Practice Observed

Investigation of non-responders at a cervical cancer screening clinic in Manchester

Br Med J (Clin Res Ed) 1988; 296 doi: https://doi.org/10.1136/bmj.296.6628.1041 (Published 09 April 1988) Cite this as: Br Med J (Clin Res Ed) 1988;296:1041
  1. Vijay Nathoo

    Abstract

    Uptake of cervical cytology screening in a Manchester practice has been very low (14%) in spite of the family practitioner committee introducing a call and recall system. A questionnaire was used to investigate the attitudes of non-responders, who were all from social classes IV and V. Attendance was found to be inhibited by a high level of anxiety about the test and about cervical cancer, by erroneous beliefs, and by concurrent family difficulties. More than half the non-attendance was directly attributable to administrative errors, which resulted in appointments being sent to wrong addresses or to inappropriate people (four after hysterectomy, 10 who had had recent smears). These matters require urgent attention.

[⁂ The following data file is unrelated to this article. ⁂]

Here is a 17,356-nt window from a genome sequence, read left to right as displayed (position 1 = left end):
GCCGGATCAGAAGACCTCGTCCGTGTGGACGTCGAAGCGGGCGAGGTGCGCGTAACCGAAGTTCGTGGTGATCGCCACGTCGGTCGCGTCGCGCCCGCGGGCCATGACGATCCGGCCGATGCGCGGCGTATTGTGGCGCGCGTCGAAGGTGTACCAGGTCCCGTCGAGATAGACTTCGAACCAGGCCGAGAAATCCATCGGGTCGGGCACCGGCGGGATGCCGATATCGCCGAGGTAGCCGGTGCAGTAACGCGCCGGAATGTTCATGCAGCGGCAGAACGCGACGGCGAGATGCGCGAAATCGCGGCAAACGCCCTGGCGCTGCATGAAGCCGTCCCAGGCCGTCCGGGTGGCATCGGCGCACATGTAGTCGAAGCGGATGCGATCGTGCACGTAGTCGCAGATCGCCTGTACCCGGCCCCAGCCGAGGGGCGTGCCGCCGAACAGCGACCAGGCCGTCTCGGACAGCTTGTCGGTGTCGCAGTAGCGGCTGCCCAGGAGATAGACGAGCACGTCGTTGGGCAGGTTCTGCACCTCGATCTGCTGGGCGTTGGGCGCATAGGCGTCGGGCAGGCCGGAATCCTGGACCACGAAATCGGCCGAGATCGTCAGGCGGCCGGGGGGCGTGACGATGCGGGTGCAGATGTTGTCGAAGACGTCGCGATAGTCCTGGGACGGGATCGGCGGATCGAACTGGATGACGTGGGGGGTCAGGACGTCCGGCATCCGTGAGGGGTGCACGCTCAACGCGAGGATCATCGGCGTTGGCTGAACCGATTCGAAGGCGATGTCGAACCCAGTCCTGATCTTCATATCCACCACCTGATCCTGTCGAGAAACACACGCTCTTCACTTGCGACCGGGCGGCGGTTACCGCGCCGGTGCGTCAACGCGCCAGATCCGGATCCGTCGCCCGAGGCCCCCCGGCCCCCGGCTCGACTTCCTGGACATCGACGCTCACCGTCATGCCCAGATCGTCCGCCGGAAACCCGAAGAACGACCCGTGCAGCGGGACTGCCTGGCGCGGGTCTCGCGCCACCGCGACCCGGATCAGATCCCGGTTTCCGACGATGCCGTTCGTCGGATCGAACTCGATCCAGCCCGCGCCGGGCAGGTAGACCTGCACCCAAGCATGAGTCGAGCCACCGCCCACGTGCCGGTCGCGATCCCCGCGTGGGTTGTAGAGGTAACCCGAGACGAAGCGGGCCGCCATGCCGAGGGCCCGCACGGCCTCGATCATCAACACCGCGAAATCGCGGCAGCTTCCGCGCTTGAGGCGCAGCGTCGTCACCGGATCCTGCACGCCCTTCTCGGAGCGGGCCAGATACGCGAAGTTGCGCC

Several simple measures might improve attendance at clinics, follow up of patients, and attitudes toward screening: invitations to attend the clinic, a register of patients and results, a simpler version of the leaflet, use of well known personalities to promote cervical screening, health education campaigns, and regular evaluation of records.